I’m not overly enamoured with traipsing around ruins and have thus far passed up on visiting some places along my route through Ecuador and Peru. I had wondered, for instance, about Chan Chan, but was reassured when another traveller told me that ‘the photos are great, they show it at its best, but when you’re actually there its just a bit boring… and shortlived‘.
Machu Picchu is, however, a whole different thing: famous, revered, a place of intrigue and cultural and historical interest. And if its good enough for Mick Jagger, who bought up all the tickets for the morning session a few weeks back, well, then it’s more than good enough for me.
I, along with over half the group, took the bus up to Machu Picchu. Tired and worn down, the 05:00am start was a significant effort. Rain swept the bus windows as we took the winding road up into a lush mountainscape, and I wondered how the others were getting on climbing the many, many steps in these miserable conditions.
We all met up by the entrance. They were soaked through but pumped up, physical challenge completed.
We all headed into the Parque Arqueologico Nacional Machu Picchu, and through misty, mystical wafts of cloud we saw those infamous views, the site of Machu Picchu spread out beneath us; quiet, green, impressive. A moment to be still and breathe and take in the wonder.
06:00am at Machu Picchu
Window positioned for view of Huayna Picchu
Every day at the Parque Arqueologico Nacional Machu Picchu there are only 400 passes available for those who wish to go to the summit of Huayna Picchu, a one hour climb up from the city ruins. I would recommend spending the additional $10 for this privilege. With two available entry times of 7am and 10am, I was in the second group, queuing just as the strong sun broke through, meaning that once I reached the top, all morning mistiness had been burnt off and the views over the Machu Picchu site were wide reaching and breath taking. I imagined that for the earlier group it must have been a more awkward climb with wet, slippery steps and less of a spectacularly clear climax.
Parts of the climb were difficult and steep and cables bolted into the wall were useful to support or launch yourself up to the next level. One young woman stood crying about half way up, her husband trying to persuade her to continue. The sign by the entrance had stated: This climb is for the fit and healthy only.
A little cave section near the top meant a fun squeeze and duck through chunky rocks before emerging back out into the sunlight, and the actual summit itself was a scattering of boulders inhabited by happy, puffed out people.
Made it! Views down over Machu Picchu from Huayna Picchu
And after Machu Picchu and Huayna Picchu and the whole spectacular jungle trek with all its funny, sometimes scary experiences, we finally departed Aguas Calientes aboard the PERURAIL train heading for Ollantaytambo. A high roofed, comfortable and smooth train with complimentary peanuts and mate de coca and tables for every seat, this felt like a luxury ending to an amazing few days. The feelings of exhaustion kicked in as many passengers on board nodded off, only to arrive to chaos in Ollantaytambo for the final bus ride back to Cusco.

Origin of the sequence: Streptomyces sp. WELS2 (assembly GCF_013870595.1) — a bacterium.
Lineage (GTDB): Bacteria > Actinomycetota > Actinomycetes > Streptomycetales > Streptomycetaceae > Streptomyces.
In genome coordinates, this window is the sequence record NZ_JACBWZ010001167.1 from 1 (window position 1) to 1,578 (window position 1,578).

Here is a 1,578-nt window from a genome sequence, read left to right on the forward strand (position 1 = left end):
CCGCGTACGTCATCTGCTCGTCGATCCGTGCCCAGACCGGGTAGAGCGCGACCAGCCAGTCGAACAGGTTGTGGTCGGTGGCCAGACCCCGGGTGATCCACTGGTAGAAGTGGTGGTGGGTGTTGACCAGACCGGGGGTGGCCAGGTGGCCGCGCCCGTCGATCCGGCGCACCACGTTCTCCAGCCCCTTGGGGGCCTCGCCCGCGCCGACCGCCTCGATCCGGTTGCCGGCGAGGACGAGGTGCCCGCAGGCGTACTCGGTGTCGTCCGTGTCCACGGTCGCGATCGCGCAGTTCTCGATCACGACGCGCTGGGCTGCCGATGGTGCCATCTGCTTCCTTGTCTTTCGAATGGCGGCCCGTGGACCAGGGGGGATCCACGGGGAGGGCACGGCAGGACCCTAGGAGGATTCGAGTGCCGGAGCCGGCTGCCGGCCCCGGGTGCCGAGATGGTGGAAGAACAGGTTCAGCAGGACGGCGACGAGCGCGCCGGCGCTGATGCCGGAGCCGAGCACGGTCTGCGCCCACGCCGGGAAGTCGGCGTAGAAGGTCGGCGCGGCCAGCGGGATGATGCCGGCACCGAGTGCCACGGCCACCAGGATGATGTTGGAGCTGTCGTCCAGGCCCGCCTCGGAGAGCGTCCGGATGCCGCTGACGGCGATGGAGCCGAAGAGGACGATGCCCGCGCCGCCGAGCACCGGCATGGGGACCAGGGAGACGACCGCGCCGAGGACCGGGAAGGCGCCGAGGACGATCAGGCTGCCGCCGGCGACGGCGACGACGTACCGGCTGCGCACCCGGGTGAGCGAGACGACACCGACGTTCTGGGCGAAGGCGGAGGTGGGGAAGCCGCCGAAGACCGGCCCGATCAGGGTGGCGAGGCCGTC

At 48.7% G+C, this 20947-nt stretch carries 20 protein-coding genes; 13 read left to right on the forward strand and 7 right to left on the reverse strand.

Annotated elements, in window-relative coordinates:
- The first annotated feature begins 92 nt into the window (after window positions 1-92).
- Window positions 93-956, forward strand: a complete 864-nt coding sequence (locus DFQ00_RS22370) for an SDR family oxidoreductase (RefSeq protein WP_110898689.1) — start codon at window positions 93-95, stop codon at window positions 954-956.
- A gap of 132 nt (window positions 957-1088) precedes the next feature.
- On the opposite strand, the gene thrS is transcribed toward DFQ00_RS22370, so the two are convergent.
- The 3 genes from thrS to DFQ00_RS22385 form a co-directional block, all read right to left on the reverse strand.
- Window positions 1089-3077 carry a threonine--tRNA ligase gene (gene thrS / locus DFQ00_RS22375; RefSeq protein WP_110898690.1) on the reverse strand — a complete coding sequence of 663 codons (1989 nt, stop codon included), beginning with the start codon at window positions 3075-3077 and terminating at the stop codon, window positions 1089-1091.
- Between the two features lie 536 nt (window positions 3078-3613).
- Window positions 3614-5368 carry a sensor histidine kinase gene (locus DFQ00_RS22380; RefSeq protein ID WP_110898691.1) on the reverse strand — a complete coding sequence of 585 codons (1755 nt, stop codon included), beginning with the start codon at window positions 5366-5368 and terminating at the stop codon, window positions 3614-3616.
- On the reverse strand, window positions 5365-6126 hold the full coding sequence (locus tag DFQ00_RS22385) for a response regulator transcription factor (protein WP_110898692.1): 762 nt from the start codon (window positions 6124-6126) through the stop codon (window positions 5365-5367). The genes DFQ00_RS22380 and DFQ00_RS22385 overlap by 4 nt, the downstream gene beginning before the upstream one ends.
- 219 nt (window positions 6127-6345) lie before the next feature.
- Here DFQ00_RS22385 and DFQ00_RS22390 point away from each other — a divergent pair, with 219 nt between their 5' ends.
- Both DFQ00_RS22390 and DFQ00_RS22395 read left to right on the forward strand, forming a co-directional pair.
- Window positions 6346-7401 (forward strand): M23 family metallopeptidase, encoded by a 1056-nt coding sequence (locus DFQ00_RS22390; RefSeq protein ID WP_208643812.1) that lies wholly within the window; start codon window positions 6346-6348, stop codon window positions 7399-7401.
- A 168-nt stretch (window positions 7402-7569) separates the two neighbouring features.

Memories and moments that will live with me forever. What a trip.
I’ve always wished that I could fly. As a child I loved flying foxes in playgrounds and swings at the fair, as a teenager the rollercoasters that left you dangling facing downwards and whizzing through the air as though free from gravity. Zip lining was something I’d done only a little bit of in the UK, most recently as part of a fun day with friends at Go Ape, Exeter. When given the choice to spend the morning walking for three hours to our lunch spot or going ziplining, well, it was a no brainer.
At $30 it wasn’t a cheap option (in Mindo, Ecuador, for example, you can do a similar round of cables for just $10) but this was supposedly the highest canopy experience in South America and I was happy to give my legs a rest.
No such luck. To get to the first run involved a twenty-minute steep scramble up mud paths through bushes and trees. People stopped regularly, puffing and red-faced and sweaty in the strong sun. My legs hurt like hell.
The guys at Cola de Mono Canopy Peruhad given us a quick briefing and kitted us out with all the gear. The gloves freaked me out. We were expected to slow ourselves down with our gloved hands by pressing onto the cable. Really?! I expected the worst: sparks and smoke, or at the very least some serious sores to the hands. (Nothing happened).
The first run was a gentle start building up to the fourth, the longest, where creativity was encouraged (spin, turn upside down, video, photograph or just cruise with your arms out).
I wasn’t the first or last to try a run upside down… but what a rush